Week 8 Discussion: Political Compass Results Required re

Week 8 Discussion: Political Compass Results

Required resources:
Read/review the following resources for this activity:

Lesson
Political Compass Test Results
Additional scholarly sources you identify through your own research
Link (webpage): Discussion Guidelines

Please follow the guidelines to get full credit.

Textbook:

Magstadt, T. (2017). Understanding politics: Ideas, institutions, and issues (12th ed.). Boston, MA: Cengage.

Initial Post Instructions
Go to the site: https://www.politicalcompass.org. (Links to an external site.)Links to an external site.
Scroll to the end of the site where it says “take the test”.
Answer all of the questions.
After you answer the questions, there will be a chart with your Economic and Social numbers.

After taking the political compass test, tell the class what your scores are and what they mean. Then, analyze why you believe the results or do not believe the scores. Finally, discuss how this course has been beneficial to your daily life and career choice. Use evidence (cite sources) to support your response from assigned readings or online lessons, and at least TWO outside scholarly sources.

Class, take the Political Compass Test at www.politicalcompass.org (Links to an external site.)Links to an external site.. Go to the Take the Test tab. Then answer the questions asked of you. Be sure to print or save your results!

Then tell the class what your scores are and what they mean. Then, analyze why you believe the results or do not believe the scores.

Lesson:The Political Compass

Introduction:
This is it. You made it through political science! During this week, we will take the political compass test.

Understanding specific terms regarding the political spectrum is the key to unlocking its mysteries. This week, you will be taking the Political Compass Test. This is done to help you pinpoint your exact political stance on social and economic matters and to see how the government impacts your daily interactions. To fully grasp your results, let’s begin by exploring the graph structure and the terms presented in this assignment.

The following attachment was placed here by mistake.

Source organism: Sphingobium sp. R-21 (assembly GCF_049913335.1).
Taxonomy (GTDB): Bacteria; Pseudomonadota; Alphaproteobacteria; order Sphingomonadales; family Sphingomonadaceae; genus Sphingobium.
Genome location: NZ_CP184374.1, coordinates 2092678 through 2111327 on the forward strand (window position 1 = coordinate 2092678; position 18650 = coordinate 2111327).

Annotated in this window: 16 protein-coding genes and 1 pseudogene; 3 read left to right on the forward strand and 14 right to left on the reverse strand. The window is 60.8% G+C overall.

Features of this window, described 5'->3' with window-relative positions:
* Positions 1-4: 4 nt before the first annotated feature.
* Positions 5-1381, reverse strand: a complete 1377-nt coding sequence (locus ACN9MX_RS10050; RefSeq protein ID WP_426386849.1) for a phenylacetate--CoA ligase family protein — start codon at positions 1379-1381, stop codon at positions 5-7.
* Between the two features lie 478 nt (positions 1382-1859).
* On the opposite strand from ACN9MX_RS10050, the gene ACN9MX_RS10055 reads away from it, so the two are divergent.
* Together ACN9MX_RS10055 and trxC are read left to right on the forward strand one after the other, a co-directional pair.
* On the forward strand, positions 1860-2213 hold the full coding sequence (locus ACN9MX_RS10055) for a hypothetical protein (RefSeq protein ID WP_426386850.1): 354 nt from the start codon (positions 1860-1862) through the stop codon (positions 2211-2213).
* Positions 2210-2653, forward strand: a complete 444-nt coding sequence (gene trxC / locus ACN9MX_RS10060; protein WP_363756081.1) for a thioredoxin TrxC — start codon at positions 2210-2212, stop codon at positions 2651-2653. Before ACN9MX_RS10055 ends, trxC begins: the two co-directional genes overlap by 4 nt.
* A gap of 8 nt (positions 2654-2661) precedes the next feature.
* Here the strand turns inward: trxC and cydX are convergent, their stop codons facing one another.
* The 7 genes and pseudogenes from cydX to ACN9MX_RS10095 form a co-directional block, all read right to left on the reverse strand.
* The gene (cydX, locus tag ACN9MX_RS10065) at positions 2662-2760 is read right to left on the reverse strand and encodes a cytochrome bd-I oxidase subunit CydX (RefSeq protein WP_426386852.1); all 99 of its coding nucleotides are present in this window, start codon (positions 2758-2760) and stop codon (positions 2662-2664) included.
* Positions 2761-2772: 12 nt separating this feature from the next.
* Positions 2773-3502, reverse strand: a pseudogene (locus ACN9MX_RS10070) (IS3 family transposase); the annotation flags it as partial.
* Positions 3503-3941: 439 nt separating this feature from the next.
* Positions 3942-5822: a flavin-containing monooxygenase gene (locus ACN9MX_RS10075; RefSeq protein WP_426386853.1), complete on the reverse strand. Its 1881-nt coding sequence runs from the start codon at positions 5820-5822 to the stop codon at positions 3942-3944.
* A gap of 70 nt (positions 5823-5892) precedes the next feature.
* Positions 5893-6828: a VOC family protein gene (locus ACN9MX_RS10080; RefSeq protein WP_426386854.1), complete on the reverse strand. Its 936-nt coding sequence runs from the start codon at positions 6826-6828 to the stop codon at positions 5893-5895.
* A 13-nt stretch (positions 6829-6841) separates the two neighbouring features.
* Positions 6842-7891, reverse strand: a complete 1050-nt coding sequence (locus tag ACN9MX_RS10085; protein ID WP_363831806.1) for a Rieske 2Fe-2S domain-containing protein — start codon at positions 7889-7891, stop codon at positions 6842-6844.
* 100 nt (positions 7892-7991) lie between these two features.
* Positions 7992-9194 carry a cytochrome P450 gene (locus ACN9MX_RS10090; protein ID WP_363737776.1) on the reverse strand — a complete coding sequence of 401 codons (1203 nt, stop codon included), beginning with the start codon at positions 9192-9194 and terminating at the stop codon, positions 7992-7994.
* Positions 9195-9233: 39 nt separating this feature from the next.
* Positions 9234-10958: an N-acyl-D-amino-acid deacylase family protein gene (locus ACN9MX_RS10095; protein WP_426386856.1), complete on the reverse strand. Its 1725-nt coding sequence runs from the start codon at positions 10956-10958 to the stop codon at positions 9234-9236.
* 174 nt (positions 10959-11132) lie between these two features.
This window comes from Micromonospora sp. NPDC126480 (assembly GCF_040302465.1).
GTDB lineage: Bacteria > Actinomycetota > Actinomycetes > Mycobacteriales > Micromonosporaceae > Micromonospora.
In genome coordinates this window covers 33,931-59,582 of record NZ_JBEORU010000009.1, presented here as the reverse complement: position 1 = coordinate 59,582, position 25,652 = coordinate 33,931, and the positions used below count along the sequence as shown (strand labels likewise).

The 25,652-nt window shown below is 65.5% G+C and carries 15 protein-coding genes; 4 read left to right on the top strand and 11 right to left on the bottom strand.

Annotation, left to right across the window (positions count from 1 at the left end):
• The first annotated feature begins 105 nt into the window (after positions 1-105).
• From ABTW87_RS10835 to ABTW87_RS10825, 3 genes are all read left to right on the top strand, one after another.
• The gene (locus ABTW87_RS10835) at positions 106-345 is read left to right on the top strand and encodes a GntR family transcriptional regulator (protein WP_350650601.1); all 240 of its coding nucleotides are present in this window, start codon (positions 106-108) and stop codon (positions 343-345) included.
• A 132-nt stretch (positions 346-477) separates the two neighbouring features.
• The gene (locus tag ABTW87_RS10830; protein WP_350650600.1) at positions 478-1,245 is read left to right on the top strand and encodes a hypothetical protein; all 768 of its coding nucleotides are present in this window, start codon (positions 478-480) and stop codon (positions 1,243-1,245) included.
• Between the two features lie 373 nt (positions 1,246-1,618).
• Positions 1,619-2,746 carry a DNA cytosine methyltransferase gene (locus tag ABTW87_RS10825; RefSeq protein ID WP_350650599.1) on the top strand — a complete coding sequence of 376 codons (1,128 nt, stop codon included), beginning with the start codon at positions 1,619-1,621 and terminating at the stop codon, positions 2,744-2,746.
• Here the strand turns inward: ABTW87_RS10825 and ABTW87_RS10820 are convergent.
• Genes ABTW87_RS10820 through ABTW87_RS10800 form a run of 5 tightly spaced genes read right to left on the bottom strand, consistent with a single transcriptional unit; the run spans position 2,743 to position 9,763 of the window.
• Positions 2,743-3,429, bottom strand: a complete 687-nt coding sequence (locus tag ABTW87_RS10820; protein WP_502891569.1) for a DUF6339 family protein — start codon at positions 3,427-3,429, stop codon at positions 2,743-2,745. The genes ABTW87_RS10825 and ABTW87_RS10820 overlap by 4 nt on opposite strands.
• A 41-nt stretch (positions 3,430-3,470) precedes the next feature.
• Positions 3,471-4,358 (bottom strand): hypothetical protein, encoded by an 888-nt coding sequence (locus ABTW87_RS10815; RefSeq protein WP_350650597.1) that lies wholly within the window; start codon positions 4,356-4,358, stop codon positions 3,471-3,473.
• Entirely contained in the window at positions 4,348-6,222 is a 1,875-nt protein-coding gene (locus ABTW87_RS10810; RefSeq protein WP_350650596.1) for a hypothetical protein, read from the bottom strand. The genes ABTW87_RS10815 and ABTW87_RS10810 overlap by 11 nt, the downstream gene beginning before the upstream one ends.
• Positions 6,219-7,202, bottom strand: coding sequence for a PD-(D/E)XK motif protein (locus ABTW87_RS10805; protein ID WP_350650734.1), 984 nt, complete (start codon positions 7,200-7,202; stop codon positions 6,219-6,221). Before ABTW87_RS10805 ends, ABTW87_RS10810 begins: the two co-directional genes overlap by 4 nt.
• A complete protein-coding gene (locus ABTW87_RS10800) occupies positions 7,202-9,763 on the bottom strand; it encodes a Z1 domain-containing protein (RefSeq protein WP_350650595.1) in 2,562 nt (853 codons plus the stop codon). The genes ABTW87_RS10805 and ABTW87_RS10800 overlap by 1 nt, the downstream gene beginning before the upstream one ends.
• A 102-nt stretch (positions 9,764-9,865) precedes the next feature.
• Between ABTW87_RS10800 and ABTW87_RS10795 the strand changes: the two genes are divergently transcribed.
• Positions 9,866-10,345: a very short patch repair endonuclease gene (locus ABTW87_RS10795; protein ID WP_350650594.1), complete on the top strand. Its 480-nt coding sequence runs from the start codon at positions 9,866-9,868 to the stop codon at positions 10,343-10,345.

The Graph Structure
The horizontal perspective

This line represents your views regarding how much control the government should

have over the economy.

The further right your dot moves, the more you support no regulation or control by the

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The further left your dot moves, the more you support complete regulation or control

by the government.

The vertical perspective

This line represents your views regarding how much control the government should

have on social matters or items concerning your daily life.

The further up the scale your dot moves, the more you support governmental regulation

of daily life, such as the creation of laws to maintain order, or to support certain fundamental beliefs.

The further down the scale your dot moves, the more you support individual regulation,

rather than government control, of daily life.

The Terms

==

The four terms provided on the graph represent the extremes people may support

The right: All the way to the right presents the concept of 100% capitalism.

This means no governmental regulation of business of any kind.

This means a completely market-regulated economy.

The left: All the way to the left presents the concept of 100% socialism.

This means complete governmental regulation of business.

Production is completely owned and operated by government.